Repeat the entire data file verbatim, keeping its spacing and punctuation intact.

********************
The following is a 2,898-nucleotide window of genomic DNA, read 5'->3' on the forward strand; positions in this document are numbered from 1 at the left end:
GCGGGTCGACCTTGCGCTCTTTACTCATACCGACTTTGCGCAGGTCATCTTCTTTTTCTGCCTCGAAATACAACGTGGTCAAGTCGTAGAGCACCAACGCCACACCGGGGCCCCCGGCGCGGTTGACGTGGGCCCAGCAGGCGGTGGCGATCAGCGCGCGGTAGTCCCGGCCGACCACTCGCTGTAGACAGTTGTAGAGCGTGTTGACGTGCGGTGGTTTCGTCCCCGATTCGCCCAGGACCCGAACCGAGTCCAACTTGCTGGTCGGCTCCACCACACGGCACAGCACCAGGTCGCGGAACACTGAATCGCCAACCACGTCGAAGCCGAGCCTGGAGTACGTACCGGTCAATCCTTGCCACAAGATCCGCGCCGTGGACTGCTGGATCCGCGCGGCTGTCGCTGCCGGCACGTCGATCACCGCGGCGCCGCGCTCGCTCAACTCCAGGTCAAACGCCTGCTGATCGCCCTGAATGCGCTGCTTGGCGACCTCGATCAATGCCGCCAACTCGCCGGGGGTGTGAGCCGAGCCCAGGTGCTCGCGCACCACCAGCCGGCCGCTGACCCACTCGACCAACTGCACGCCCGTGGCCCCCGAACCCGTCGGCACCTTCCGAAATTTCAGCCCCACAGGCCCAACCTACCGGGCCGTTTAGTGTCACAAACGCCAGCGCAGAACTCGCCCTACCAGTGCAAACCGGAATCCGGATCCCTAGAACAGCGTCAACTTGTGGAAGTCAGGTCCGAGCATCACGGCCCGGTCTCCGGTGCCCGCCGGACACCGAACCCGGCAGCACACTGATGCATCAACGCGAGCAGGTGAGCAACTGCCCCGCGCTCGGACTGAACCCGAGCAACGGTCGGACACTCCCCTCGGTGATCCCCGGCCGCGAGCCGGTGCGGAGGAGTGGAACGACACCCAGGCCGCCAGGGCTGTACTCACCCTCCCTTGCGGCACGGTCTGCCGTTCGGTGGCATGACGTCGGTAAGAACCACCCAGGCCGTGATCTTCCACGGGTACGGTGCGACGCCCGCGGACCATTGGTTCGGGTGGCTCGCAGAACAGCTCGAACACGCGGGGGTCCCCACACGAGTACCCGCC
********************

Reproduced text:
The following is a 2,898-nucleotide window of genomic DNA, read 5'->3' on the forward strand; positions in this document are numbered from 1 at the left end:
GCGGGTCGACCTTGCGCTCTTTACTCATACCGACTTTGCGCAGGTCATCTTCTTTTTCTGCCTCGAAATACAACGTGGTCAAGTCGTAGAGCACCAACGCCACACCGGGGCCCCCGGCGCGGTTGACGTGGGCCCAGCAGGCGGTGGCGATCAGCGCGCGGTAGTCCCGGCCGACCACTCGCTGTAGACAGTTGTAGAGCGTGTTGACGTGCGGTGGTTTCGTCCCCGATTCGCCCAGGACCCGAACCGAGTCCAACTTGCTGGTCGGCTCCACCACACGGCACAGCACCAGGTCGCGGAACACTGAATCGCCAACCACGTCGAAGCCGAGCCTGGAGTACGTACCGGTCAATCCTTGCCACAAGATCCGCGCCGTGGACTGCTGGATCCGCGCGGCTGTCGCTGCCGGCACGTCGATCACCGCGGCGCCGCGCTCGCTCAACTCCAGGTCAAACGCCTGCTGATCGCCCTGAATGCGCTGCTTGGCGACCTCGATCAATGCCGCCAACTCGCCGGGGGTGTGAGCCGAGCCCAGGTGCTCGCGCACCACCAGCCGGCCGCTGACCCACTCGACCAACTGCACGCCCGTGGCCCCCGAACCCGTCGGCACCTTCCGAAATTTCAGCCCCACAGGCCCAACCTACCGGGCCGTTTAGTGTCACAAACGCCAGCGCAGAACTCGCCCTACCAGTGCAAACCGGAATCCGGATCCCTAGAACAGCGTCAACTTGTGGAAGTCAGGTCCGAGCATCACGGCCCGGTCTCCGGTGCCCGCCGGACACCGAACCCGGCAGCACACTGATGCATCAACGCGAGCAGGTGAGCAACTGCCCCGCGCTCGGACTGAACCCGAGCAACGGTCGGACACTCCCCTCGGTGATCCCCGGCCGCGAGCCGGTGCGGAGGAGTGGAACGACACCCAGGCCGCCAGGGCTGTACTCACCCTCCCTTGCGGCACGGTCTGCCGTTCGGTGGCATGACGTCGGTAAGAACCACCCAGGCCGTGATCTTCCACGGGTACGGTGCGACGCCCGCGGACCATTGGTTCGGGTGGCTCGCAGAACAGCTCGAACACGCGGGGGTCCCCACACGAGTACCCGCC